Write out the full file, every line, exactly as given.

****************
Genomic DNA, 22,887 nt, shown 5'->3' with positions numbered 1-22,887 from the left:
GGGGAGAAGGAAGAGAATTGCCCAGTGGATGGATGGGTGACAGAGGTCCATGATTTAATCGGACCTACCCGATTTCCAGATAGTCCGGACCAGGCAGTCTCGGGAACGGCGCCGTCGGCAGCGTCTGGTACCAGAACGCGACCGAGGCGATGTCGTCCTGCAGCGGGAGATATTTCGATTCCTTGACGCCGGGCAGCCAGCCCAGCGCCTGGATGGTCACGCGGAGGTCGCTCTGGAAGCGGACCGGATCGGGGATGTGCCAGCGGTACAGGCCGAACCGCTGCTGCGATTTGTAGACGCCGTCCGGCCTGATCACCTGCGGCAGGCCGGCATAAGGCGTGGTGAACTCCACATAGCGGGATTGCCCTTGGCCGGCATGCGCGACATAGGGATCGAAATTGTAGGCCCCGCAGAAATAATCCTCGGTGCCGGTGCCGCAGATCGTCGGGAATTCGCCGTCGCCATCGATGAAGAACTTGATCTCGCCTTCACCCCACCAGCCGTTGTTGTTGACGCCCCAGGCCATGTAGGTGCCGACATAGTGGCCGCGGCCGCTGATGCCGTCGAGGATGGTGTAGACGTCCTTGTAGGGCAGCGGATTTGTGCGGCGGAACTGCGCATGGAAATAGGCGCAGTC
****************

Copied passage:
Genomic DNA, 22,887 nt, shown 5'->3' with positions numbered 1-22,887 from the left:
GGGGAGAAGGAAGAGAATTGCCCAGTGGATGGATGGGTGACAGAGGTCCATGATTTAATCGGACCTACCCGATTTCCAGATAGTCCGGACCAGGCAGTCTCGGGAACGGCGCCGTCGGCAGCGTCTGGTACCAGAACGCGACCGAGGCGATGTCGTCCTGCAGCGGGAGATATTTCGATTCCTTGACGCCGGGCAGCCAGCCCAGCGCCTGGATGGTCACGCGGAGGTCGCTCTGGAAGCGGACCGGATCGGGGATGTGCCAGCGGTACAGGCCGAACCGCTGCTGCGATTTGTAGACGCCGTCCGGCCTGATCACCTGCGGCAGGCCGGCATAAGGCGTGGTGAACTCCACATAGCGGGATTGCCCTTGGCCGGCATGCGCGACATAGGGATCGAAATTGTAGGCCCCGCAGAAATAATCCTCGGTGCCGGTGCCGCAGATCGTCGGGAATTCGCCGTCGCCATCGATGAAGAACTTGATCTCGCCTTCACCCCACCAGCCGTTGTTGTTGACGCCCCAGGCCATGTAGGTGCCGACATAGTGGCCGCGGCCGCTGATGCCGTCGAGGATGGTGTAGACGTCCTTGTAGGGCAGCGGATTTGTGCGGCGGAACTGCGCATGGAAATAGGCGCAGTC